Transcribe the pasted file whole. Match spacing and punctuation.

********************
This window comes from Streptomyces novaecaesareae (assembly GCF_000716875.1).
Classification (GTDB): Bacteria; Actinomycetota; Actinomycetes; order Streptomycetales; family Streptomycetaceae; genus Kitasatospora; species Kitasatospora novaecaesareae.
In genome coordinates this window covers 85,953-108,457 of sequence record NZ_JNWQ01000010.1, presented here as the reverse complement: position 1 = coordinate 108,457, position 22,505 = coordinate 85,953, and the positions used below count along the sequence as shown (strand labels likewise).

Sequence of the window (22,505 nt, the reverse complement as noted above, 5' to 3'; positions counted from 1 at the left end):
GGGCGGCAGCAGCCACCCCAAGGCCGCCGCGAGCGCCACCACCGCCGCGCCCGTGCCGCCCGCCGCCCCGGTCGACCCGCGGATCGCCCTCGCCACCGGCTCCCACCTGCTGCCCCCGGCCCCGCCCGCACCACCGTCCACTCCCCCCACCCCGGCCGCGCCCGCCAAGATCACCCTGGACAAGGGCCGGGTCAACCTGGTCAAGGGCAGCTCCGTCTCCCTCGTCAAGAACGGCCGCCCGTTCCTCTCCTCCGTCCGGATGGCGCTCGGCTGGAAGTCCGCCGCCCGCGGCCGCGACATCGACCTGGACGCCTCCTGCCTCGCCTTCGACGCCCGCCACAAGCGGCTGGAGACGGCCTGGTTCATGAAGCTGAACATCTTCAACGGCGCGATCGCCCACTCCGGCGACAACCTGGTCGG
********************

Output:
This window comes from Streptomyces novaecaesareae (assembly GCF_000716875.1).
Classification (GTDB): Bacteria; Actinomycetota; Actinomycetes; order Streptomycetales; family Streptomycetaceae; genus Kitasatospora; species Kitasatospora novaecaesareae.
In genome coordinates this window covers 85,953-108,457 of sequence record NZ_JNWQ01000010.1, presented here as the reverse complement: position 1 = coordinate 108,457, position 22,505 = coordinate 85,953, and the positions used below count along the sequence as shown (strand labels likewise).

Sequence of the window (22,505 nt, the reverse complement as noted above, 5' to 3'; positions counted from 1 at the left end):
GGGCGGCAGCAGCCACCCCAAGGCCGCCGCGAGCGCCACCACCGCCGCGCCCGTGCCGCCCGCCGCCCCGGTCGACCCGCGGATCGCCCTCGCCACCGGCTCCCACCTGCTGCCCCCGGCCCCGCCCGCACCACCGTCCACTCCCCCCACCCCGGCCGCGCCCGCCAAGATCACCCTGGACAAGGGCCGGGTCAACCTGGTCAAGGGCAGCTCCGTCTCCCTCGTCAAGAACGGCCGCCCGTTCCTCTCCTCCGTCCGGATGGCGCTCGGCTGGAAGTCCGCCGCCCGCGGCCGCGACATCGACCTGGACGCCTCCTGCCTCGCCTTCGACGCCCGCCACAAGCGGCTGGAGACGGCCTGGTTCATGAAGCTGAACATCTTCAACGGCGCGATCGCCCACTCCGGCGACAACCTGGTCGG